To speak of real business, however — his blue eyes shade a little distant at her remark. "I'm fine, though sad to say it's primarily because what happened doesn't — surprise me, per se," he says. "I knew I was making myself a target — I made myself a target on purpose — and when people have targeted me in the past, there's only ever been one thing they've wanted to go for. People derive such a base pleasure from ripping the wings off things, I notice." He pauses. "I only regret that it put the rest of you in danger to come after me. Better care will be taken in the future."

He drifts into silence as she speaks of work. "Well," he says, with a rather self-aware laugh as he gestures at their environs, "I know the feeling, obviously. I can't speak to the climate in the U.K., I haven't been in so long, but I know America quite well, and in particular New York. It's the kind of place that will leave you far behind if you pause for even a day."

One of his hands drifts to absently preen a few feathers back into place. "That said… as much as I would like to be able to admonish you to take a break from working so hard, there's some things I've heard recently that could probably use your touch."

A younger Rachel needed those gestures. She was the daughter of two of the X-Men's greatest students, but in truth she was raised by the team. Her parents traveled so often. The professor was an admirable godfather, but he was a pedagogical man and distant in more than a few ways. It took a village — or a mansion, as the case was.

It was difficult, she remembers, being so visible and having so many expectations shouldered on her, especially when her powers failed to develop year after year. It helped to hide under a wing when it all felt too much. It was difficult, she remembers, standing over Jean's grave… it helped to… hide under…

Rachel threads her fingers together and clenches her hands tight. Her knuckles whiten. Save for the hair, the fashion sense, and perhaps a greater interest in athletic pursuits, the only thing stopping her from being Jean is her mannerisms.

"Mm," is the soft noise she makes when Warren mentions that one recurring target. Rachel bows her head, perhaps in thought. She remains silent as Warren continues to explain. Her hands do not loosen.

"I have some free time," she says. Her tone is fractionally quieter, fractionally softer than it was a moment ago. "What is it?"

A moment passes. Rachel lifts her face to return her eerily-familiar gaze to Warren.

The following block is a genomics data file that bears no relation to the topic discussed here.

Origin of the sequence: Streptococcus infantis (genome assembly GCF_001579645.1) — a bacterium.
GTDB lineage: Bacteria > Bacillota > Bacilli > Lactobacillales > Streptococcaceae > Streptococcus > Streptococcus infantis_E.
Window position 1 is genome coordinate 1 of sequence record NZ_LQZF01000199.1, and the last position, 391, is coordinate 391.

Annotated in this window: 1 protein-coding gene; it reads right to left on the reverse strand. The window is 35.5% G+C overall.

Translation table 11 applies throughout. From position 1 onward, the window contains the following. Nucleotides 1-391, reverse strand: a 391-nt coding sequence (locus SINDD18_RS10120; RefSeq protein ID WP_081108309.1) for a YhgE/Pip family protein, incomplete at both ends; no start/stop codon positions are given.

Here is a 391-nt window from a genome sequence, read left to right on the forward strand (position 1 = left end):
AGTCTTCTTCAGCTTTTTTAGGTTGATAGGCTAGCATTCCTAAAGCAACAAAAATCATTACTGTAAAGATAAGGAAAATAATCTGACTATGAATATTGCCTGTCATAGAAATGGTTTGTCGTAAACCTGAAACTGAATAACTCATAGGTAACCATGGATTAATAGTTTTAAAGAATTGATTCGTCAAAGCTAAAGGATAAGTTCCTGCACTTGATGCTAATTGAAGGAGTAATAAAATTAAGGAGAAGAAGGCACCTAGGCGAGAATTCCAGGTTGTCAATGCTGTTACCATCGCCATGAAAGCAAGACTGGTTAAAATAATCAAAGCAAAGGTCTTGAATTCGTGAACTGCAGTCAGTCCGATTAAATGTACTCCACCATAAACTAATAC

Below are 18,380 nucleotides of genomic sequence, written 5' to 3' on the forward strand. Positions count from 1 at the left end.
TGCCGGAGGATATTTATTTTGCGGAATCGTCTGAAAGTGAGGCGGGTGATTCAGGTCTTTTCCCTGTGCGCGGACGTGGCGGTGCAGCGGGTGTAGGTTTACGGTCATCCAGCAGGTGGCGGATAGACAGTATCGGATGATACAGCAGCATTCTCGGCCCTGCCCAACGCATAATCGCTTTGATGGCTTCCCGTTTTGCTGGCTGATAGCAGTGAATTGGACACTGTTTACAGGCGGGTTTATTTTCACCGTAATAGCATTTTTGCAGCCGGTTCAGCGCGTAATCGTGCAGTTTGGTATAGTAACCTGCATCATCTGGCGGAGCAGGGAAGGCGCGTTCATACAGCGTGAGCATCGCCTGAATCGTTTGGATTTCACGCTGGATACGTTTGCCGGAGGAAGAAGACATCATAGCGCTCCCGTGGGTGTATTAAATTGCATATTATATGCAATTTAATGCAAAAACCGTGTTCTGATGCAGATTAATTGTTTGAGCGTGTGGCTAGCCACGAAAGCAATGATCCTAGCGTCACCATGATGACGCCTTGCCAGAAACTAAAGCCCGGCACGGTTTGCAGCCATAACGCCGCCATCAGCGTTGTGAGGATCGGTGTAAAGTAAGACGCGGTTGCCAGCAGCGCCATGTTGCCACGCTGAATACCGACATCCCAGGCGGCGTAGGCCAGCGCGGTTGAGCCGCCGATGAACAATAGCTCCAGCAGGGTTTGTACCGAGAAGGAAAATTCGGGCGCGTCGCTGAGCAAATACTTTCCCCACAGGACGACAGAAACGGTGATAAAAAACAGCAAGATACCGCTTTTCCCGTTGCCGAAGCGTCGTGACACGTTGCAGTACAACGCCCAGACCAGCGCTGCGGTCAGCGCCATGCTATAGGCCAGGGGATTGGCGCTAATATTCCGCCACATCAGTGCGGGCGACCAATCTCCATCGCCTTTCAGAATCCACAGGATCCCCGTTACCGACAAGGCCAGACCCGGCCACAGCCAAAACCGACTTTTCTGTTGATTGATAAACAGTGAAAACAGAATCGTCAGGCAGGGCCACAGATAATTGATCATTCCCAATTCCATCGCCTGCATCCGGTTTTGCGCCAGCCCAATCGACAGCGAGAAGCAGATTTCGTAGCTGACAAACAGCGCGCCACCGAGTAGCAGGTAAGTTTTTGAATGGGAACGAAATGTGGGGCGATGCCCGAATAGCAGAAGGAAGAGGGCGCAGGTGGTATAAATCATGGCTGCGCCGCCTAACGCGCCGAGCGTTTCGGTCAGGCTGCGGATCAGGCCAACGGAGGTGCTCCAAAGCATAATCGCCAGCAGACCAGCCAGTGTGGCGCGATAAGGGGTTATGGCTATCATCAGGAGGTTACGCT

"I… we put ourselves in danger because you made yourself a target." She furrows her brow and glances away, but immediately forces herself to look back. "I mean, you made yourself a target to protect people. We put ourselves in danger to protect you. We'd all do it again. You shouldn't face things alone."

Says the woman with a known history of running off by herself.

There were reasons enough that the Warren Rachel knew was close to the girl who became his de facto niece. The most obvious was, of course, that he was one of the best friends of her parents, and so naturally positioned to assume such an avuncular — sometimes even surrogate paternal — role, but there were other reasons that ran deeper than that. Understanding the weight of expectations, for one; understanding the loneliness that is being rather mundane amongst so many bright figures with flashy powers, for another.

Year after year, Rachel failed to show powers, and year after year a sheltering white wing would be there when she needed it. It was there when her mother died.

There came a day, years later, when it was no longer there, and would never be again, because —

Warren Worthington, no matter the universe, has raptor-sharp eyes. Perhaps one of the strongest of his limited suite of gifts. He can pick out text from two miles distant; seeing the way Rachel's hands knot when he mentions his wings being a recurring target is not difficult, though he cannot guess at the reason. He pauses, tilts his head in another gesture that reads birdlike. "Ah," he says, "I shouldn't be so cavalier about it. It is rather graphic." He is somber a moment, before he continues dryly, "I have been told, and repeatedly, I have a bad habit of martyring myself alone. I unfortunately can't do much about the martyring — I meant to step up so people would look at me, and not at others or what more productive things they might be doing — but I promise," a rueful, flashed smile, "to be more mindful about the 'alone' part — if certain people with similar habits will also promise."